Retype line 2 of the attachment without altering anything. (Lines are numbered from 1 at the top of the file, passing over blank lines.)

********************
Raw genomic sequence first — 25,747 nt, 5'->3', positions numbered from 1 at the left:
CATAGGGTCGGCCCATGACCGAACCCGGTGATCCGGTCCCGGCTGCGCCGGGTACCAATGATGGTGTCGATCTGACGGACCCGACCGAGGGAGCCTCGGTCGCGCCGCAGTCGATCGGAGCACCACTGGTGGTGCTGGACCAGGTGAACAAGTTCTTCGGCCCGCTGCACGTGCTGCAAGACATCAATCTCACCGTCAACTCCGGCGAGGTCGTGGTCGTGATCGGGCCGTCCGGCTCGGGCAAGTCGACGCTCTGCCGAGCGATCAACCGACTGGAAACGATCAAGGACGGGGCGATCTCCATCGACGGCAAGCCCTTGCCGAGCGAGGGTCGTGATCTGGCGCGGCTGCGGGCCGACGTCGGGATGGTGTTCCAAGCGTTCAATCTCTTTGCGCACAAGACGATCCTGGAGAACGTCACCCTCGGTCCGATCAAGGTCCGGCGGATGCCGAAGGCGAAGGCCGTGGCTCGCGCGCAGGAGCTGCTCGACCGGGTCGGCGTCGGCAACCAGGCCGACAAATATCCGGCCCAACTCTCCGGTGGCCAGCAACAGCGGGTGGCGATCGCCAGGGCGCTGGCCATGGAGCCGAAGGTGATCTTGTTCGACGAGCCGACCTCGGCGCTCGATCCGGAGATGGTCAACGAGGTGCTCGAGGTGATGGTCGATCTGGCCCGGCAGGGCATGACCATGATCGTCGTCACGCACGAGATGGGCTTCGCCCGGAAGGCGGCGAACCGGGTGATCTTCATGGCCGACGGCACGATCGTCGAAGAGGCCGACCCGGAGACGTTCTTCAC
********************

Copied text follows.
CATAGGGTCGGCCCATGACCGAACCCGGTGATCCGGTCCCGGCTGCGCCGGGTACCAATGATGGTGTCGATCTGACGGACCCGACCGAGGGAGCCTCGGTCGCGCCGCAGTCGATCGGAGCACCACTGGTGGTGCTGGACCAGGTGAACAAGTTCTTCGGCCCGCTGCACGTGCTGCAAGACATCAATCTCACCGTCAACTCCGGCGAGGTCGTGGTCGTGATCGGGCCGTCCGGCTCGGGCAAGTCGACGCTCTGCCGAGCGATCAACCGACTGGAAACGATCAAGGACGGGGCGATCTCCATCGACGGCAAGCCCTTGCCGAGCGAGGGTCGTGATCTGGCGCGGCTGCGGGCCGACGTCGGGATGGTGTTCCAAGCGTTCAATCTCTTTGCGCACAAGACGATCCTGGAGAACGTCACCCTCGGTCCGATCAAGGTCCGGCGGATGCCGAAGGCGAAGGCCGTGGCTCGCGCGCAGGAGCTGCTCGACCGGGTCGGCGTCGGCAACCAGGCCGACAAATATCCGGCCCAACTCTCCGGTGGCCAGCAACAGCGGGTGGCGATCGCCAGGGCGCTGGCCATGGAGCCGAAGGTGATCTTGTTCGACGAGCCGACCTCGGCGCTCGATCCGGAGATGGTCAACGAGGTGCTCGAGGTGATGGTCGATCTGGCCCGGCAGGGCATGACCATGATCGTCGTCACGCACGAGATGGGCTTCGCCCGGAAGGCGGCGAACCGGGTGATCTTCATGGCCGACGGCACGATCGTCGAAGAGGCCGACCCGGAGACGTTCTTCAC